Grails Goodness: Use Random Server Port In Integration Tests

Because Grails 3 is based on Spring Boot we can use a lot of the functionality of Spring Boot in our Grails applications. For example we can start Grails 3 with a random available port number, which is useful in integration testing scenario’s. To use a random port we must set the application property server.port to the value 0. If we want to use the random port number in our code we can access it via the @Value annotation with the expression ${local.server.port}.

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Gradle Goodness: Get Property Value With findProperty

Gradle 2.13 added a new method to get a property value: findProperty. This method will return a property value if the property exists or null if the property cannot be found. Gradle also has the property method to return a property value, but this method will throw an exception if the property is missing. With the new findProperty method and the Groovy elvis operator (?:) we can try to get a property value and if not found return a default value.

In the following example we have a task that tries to print the value of the properties sampleOld and sampleNew. We use the findProperty for sampleNew and the property method for sampleOld:

First run the task and not set the project properties sampleOld and sampleNew:

Next we use the -P command line option to set a value for the properties:

Written with Gradle 2.13.

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Grails Goodness: Change Version For Dependency Defined By BOM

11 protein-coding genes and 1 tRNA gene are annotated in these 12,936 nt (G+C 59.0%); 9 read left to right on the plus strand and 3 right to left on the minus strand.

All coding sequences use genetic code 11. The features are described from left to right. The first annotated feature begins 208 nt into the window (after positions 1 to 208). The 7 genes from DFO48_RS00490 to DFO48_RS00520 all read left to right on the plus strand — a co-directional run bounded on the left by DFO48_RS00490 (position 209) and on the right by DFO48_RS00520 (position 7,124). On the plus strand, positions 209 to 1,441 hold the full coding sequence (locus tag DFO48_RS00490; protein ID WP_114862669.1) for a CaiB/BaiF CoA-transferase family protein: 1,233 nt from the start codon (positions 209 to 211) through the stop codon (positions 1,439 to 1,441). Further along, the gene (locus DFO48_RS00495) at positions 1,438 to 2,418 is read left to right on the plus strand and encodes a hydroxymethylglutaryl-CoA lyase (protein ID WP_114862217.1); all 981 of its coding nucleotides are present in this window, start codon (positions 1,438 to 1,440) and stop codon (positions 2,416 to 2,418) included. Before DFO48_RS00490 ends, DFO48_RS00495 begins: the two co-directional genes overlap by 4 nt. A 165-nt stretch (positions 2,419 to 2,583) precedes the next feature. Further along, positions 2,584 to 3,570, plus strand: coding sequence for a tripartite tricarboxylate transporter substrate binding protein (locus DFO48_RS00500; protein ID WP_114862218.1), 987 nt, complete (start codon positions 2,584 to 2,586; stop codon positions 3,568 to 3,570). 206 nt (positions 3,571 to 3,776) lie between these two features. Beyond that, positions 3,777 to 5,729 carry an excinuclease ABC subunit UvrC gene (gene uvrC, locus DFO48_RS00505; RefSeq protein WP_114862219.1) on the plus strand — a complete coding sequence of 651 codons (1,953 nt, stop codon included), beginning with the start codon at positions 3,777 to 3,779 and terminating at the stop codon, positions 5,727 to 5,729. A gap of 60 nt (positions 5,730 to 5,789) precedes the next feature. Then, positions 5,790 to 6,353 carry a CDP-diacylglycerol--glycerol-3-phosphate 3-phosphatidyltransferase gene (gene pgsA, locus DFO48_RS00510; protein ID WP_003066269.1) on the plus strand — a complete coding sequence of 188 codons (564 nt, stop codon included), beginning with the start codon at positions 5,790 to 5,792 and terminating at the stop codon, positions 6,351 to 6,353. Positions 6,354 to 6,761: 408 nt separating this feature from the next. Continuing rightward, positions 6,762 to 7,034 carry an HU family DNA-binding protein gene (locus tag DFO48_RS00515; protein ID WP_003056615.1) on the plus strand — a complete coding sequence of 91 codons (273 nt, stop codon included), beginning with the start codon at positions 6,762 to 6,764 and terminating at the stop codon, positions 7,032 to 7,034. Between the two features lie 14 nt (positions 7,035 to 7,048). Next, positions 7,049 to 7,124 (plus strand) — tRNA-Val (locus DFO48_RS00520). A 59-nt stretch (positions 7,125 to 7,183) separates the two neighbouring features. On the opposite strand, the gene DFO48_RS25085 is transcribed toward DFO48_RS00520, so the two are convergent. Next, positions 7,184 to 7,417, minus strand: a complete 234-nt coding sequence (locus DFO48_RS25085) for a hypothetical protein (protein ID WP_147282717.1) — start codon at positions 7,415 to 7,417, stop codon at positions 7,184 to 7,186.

Since Grails 3 we use Gradle as the build system. This means we also use Gradle to define dependencies we need. The default Gradle build file that is created when we create a new Grails application contains the Gradle dependency management plugin via the Gradle Grails plugin. With the dependency management plugin we can import a Maven Bill Of Materials (BOM) file. And that is exactly what Grails does by importing a BOM with Grails dependencies. A lot of the versions of these dependencies can be overridden via Gradle project properties.

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Experiences at Google IO 2016

From May 18-20 myself and Richard attended the Google IO 2016 conference. We both visited different tracks and have some different experiences we’d like to share. Here are mine. Read on about topics in the likes of VR, Progressive Web Apps, and Artificial Intelligence. For a quick impression have a look at the photo album.

Google CEO Pichai during Google IO keynote at the Amfitheater

A.I. first

It was already made very clear in the keynote by Google CEO Sundar Pichai that Google’s way forward will be largely focussed on understanding their users better. All to create a better personalized experience. Pichai called it ‘creating a personal Google’. For this to happen, Google has been investing for over 10 years in creating algorythms that can understand speech. Their Natural Language Processing tools are the best on the market right now. This is largely due to the fact that context can be derived from user conversations or search queries with Google. Google is building a new Assistant which has Machine Learning capabilities to improve serving the user over time. Software that makes this possible is (partly) open source. It’s called TensorFlow. At Google they think that machines should focus on things that are hard for humans and easy for machines. But the key challenge with machine learning is unsupervised learning. Currently engineers decide for a machine what neural networks to use for a certain task. Google wants machines to be able to make those decisions themself. Google will roll out their new Assistant this fall. It will be the successor of Google Now. The Assistant will see its entrance in various products, including a new chat app called ‘Allo’ and a new product for the home. Google Home.